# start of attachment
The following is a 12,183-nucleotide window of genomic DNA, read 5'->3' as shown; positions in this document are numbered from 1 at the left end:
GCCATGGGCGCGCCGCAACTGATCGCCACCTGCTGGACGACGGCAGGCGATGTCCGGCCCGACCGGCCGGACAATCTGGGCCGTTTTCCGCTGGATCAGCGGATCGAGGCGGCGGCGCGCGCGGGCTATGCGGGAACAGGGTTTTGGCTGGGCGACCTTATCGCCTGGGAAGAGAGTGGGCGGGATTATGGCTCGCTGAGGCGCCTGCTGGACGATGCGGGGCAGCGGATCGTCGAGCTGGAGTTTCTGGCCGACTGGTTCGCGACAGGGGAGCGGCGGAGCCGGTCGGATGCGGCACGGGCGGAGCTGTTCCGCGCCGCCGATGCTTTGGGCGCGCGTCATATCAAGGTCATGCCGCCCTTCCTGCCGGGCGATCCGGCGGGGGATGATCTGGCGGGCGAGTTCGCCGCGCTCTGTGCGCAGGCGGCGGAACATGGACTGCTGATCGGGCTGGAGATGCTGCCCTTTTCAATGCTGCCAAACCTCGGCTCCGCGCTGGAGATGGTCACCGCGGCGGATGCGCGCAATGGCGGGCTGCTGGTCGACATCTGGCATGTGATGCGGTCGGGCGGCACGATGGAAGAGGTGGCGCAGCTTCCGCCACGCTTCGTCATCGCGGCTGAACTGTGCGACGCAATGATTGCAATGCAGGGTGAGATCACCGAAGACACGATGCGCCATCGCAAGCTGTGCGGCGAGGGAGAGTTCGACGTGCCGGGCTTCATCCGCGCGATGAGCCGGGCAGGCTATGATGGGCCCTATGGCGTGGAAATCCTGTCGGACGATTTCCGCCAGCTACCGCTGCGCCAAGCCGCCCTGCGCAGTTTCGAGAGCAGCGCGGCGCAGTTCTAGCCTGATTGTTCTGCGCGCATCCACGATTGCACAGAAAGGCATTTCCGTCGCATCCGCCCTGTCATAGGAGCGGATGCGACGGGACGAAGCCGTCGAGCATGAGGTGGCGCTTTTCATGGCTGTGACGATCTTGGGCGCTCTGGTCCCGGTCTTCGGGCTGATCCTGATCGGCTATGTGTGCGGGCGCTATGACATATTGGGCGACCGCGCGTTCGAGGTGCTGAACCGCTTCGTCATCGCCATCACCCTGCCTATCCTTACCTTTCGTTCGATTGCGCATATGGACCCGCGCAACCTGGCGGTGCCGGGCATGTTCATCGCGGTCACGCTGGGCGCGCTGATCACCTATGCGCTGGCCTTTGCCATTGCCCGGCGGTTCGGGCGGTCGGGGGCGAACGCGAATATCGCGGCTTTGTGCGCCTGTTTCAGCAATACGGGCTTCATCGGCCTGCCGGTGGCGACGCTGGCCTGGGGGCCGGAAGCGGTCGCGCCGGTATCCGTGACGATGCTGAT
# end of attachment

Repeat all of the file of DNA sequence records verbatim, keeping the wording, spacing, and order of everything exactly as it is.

The following is a 12,183-nucleotide window of genomic DNA, read 5'->3' as shown; positions in this document are numbered from 1 at the left end:
GCCATGGGCGCGCCGCAACTGATCGCCACCTGCTGGACGACGGCAGGCGATGTCCGGCCCGACCGGCCGGACAATCTGGGCCGTTTTCCGCTGGATCAGCGGATCGAGGCGGCGGCGCGCGCGGGCTATGCGGGAACAGGGTTTTGGCTGGGCGACCTTATCGCCTGGGAAGAGAGTGGGCGGGATTATGGCTCGCTGAGGCGCCTGCTGGACGATGCGGGGCAGCGGATCGTCGAGCTGGAGTTTCTGGCCGACTGGTTCGCGACAGGGGAGCGGCGGAGCCGGTCGGATGCGGCACGGGCGGAGCTGTTCCGCGCCGCCGATGCTTTGGGCGCGCGTCATATCAAGGTCATGCCGCCCTTCCTGCCGGGCGATCCGGCGGGGGATGATCTGGCGGGCGAGTTCGCCGCGCTCTGTGCGCAGGCGGCGGAACATGGACTGCTGATCGGGCTGGAGATGCTGCCCTTTTCAATGCTGCCAAACCTCGGCTCCGCGCTGGAGATGGTCACCGCGGCGGATGCGCGCAATGGCGGGCTGCTGGTCGACATCTGGCATGTGATGCGGTCGGGCGGCACGATGGAAGAGGTGGCGCAGCTTCCGCCACGCTTCGTCATCGCGGCTGAACTGTGCGACGCAATGATTGCAATGCAGGGTGAGATCACCGAAGACACGATGCGCCATCGCAAGCTGTGCGGCGAGGGAGAGTTCGACGTGCCGGGCTTCATCCGCGCGATGAGCCGGGCAGGCTATGATGGGCCCTATGGCGTGGAAATCCTGTCGGACGATTTCCGCCAGCTACCGCTGCGCCAAGCCGCCCTGCGCAGTTTCGAGAGCAGCGCGGCGCAGTTCTAGCCTGATTGTTCTGCGCGCATCCACGATTGCACAGAAAGGCATTTCCGTCGCATCCGCCCTGTCATAGGAGCGGATGCGACGGGACGAAGCCGTCGAGCATGAGGTGGCGCTTTTCATGGCTGTGACGATCTTGGGCGCTCTGGTCCCGGTCTTCGGGCTGATCCTGATCGGCTATGTGTGCGGGCGCTATGACATATTGGGCGACCGCGCGTTCGAGGTGCTGAACCGCTTCGTCATCGCCATCACCCTGCCTATCCTTACCTTTCGTTCGATTGCGCATATGGACCCGCGCAACCTGGCGGTGCCGGGCATGTTCATCGCGGTCACGCTGGGCGCGCTGATCACCTATGCGCTGGCCTTTGCCATTGCCCGGCGGTTCGGGCGGTCGGGGGCGAACGCGAATATCGCGGCTTTGTGCGCCTGTTTCAGCAATACGGGCTTCATCGGCCTGCCGGTGGCGACGCTGGCCTGGGGGCCGGAAGCGGTCGCGCCGGTATCCGTGACGATGCTGAT